I am wearing an Ed-Hardy t-shirt. Marla, ignoring her babbling friend, smiles at me and says “Hey, 432, about time! I was just about to take a dip. How about you ditch the shirt and join me?” She squeezes my left buttocks, which is much more hard and firm than the average male‘s (of course, since it is a hybrid of iron and fake flesh), a quality she seems to like.

“I can not.“ I reply in a less firm tone of voice than usual.

“Um, why?” says Marla. She too now looks nervous, as well as confused, probably fearing embarrassment.

Oh. No. This is the moment I previously mentioned.

My mouth opens but no sound travels out. Everyone awkwardly blinks at me expectantly. So I abort to Bing mode. Similar to the entertaining commercials (that I actually kind of enjoy, because I can relate to some the fictional characters. You know, the ones who begin to randomly incessantly shout facts and terms?); my brain scans references to the words ‘robot’, ‘iron’, ‘metal’, ‘half man, half-Click. I blink. ‘Ironman; popular action-adventure film starring Robert Downey Jr, based on DC comics, also song by Ozzy Osborne’ reads against my eyelids. Perfect. Once again, in a matter of seconds, my highly skilled mind has solved the problem.

I straighten up, and declare loudly; “I am Ironman."

Sunday, May 1, 2011

"Chick Chick"

by Oscar Guerrero
I ate some questionable fried chicken from a questionable restaurant, in a questionable street in a questionable area east of LAX. My uncle is a steward at the airport, or something along those lines, so we picked him up from Terminal 20. He greeted us with a "Look how big you've gotten?" and a "Did you lose weight?" and the question we were all waiting for, "Are you hunrgy?"

He stuffed us in the car, took the wheel, and jammed his foot on the pedal until we were going 40 in a 15. "I know a place!"

Before we knew it, it was past nine and we had driven for two hours. "I think we missed it. It was supposed to me fifteen minutes from the airport." We gazed at him but bit our tongues, as we couldn't refuse his hospitality for offering to pay.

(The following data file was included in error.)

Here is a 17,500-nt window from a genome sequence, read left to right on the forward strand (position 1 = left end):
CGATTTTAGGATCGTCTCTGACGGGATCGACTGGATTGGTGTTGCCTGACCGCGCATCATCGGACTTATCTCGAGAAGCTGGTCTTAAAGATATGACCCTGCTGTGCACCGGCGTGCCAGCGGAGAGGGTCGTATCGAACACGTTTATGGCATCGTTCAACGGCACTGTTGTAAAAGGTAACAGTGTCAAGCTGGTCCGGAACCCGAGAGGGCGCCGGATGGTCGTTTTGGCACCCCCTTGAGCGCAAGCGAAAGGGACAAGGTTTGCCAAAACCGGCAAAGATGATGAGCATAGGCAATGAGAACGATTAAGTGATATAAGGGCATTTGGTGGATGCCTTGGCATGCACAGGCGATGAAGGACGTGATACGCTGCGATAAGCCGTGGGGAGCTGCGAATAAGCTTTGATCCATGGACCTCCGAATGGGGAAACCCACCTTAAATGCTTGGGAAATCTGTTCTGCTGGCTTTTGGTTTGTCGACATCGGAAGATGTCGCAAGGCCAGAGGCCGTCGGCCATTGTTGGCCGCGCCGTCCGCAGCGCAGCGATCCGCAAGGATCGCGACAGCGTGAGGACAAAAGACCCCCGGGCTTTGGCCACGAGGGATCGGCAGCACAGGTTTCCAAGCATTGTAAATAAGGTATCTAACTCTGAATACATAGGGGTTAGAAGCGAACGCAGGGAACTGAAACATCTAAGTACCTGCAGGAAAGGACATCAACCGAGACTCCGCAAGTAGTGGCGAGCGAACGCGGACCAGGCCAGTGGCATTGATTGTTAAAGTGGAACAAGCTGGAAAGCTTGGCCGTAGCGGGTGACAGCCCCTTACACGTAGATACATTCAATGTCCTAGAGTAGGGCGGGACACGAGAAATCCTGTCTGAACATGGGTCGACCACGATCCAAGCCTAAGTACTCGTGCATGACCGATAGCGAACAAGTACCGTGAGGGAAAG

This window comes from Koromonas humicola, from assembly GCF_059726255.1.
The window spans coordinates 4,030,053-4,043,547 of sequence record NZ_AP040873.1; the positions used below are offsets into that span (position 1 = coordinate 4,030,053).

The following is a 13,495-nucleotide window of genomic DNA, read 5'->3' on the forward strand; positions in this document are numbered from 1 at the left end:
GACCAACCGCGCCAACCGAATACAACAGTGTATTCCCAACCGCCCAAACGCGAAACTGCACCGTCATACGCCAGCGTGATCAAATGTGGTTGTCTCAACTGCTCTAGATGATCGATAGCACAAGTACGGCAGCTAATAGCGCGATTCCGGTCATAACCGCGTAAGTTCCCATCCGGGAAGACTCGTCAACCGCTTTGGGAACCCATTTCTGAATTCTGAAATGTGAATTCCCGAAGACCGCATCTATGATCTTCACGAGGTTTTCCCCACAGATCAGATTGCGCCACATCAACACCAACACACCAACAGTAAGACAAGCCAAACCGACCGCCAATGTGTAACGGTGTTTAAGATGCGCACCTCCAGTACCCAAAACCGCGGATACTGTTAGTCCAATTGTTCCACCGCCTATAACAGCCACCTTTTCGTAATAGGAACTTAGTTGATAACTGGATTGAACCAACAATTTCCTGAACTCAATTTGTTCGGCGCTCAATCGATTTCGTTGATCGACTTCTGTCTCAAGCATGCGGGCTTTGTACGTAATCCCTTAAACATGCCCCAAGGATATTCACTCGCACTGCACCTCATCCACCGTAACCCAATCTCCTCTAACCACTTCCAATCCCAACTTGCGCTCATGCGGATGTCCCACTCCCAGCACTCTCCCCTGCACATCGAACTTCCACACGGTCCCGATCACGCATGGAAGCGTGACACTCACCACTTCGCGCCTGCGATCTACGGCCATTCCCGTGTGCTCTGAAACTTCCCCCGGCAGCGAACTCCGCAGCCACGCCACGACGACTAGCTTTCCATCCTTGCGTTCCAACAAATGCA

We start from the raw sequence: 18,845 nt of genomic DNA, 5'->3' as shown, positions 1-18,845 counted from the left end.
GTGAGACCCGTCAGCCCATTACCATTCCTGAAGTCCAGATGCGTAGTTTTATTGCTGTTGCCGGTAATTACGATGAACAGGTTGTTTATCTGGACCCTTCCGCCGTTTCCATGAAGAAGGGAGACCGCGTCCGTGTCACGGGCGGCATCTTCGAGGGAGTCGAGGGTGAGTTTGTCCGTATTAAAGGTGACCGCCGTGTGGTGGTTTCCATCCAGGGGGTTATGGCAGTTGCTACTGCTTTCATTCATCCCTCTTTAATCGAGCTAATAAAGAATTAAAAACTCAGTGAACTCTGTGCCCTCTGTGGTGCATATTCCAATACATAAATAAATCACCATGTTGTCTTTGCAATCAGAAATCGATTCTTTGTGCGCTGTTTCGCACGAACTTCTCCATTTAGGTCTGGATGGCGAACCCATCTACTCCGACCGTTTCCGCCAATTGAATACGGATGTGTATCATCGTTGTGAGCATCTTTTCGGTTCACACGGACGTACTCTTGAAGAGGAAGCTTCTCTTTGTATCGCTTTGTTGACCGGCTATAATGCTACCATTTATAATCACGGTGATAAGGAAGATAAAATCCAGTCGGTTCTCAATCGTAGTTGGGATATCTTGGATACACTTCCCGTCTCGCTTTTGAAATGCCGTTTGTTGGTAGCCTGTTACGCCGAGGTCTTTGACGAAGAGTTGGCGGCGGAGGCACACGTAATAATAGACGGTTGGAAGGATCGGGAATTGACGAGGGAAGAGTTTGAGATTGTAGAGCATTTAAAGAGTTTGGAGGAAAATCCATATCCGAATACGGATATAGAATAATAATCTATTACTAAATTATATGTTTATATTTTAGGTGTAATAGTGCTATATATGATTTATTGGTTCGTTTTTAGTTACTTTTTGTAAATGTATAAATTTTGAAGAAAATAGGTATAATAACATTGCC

Then we spied a place: "Chicky Chicky," with bright flickering neon lights that, as Simon & Garfunkel put it, "split the night."

The menu varied from fried chicked to spicy fried chicken. Everyone ordered the spicy fried chicken but I, being the weakest of stomach of the family, couldn't help but be weak and submissive so as to stand out and get the chicken that was lacking in the spicy area.

So the cashier, this plump Hispanic woman with a Jennifer Aniston haircut and too many rings to count, followed our commands. In a matter of seconds, the food was ready. We had drinks, the chicken of spicy and non-spicy variety, and a little container overflowing with ranch sauce.

I ever-so-cautiously clenched my teeth on the ever-so-salty chicken. I chewed slowly. Save for a few bones it wasn't bad. The feast had officially begun, as everyone was grabbing for a leg, or a nugget, or a wing, and chewing, and savoring, and swallowing, and gulping, and of course digesting.

We finished the meal, payed a surprisingly large bill, and got in the car to say, "This wasn't so bad."

My dad drove tmie, going 25mph under the speed limit. But even at that speed, I felt a pressure in the center of my torso, building up, slowly, but surely.

Then there was rumbling, and sweating, and the next thing I knew, my mouth was erupting white chunks of legs, nuggets, wings and other body parts of the fowl type.

And it was everywhere.

My shoes, my jeans, my Revolver shirt (which I had so carefully and lovingly preserved), and even my mother's dress (which she had carefully and lovingly preserved)... Not to mention two car seats, a bit of the window, and even some of the steering wheel.

Everyone gave me the stare they had previously given my uncle, but they bit their tongues, and kept driving, and driving and driving, and just ignoring the smell.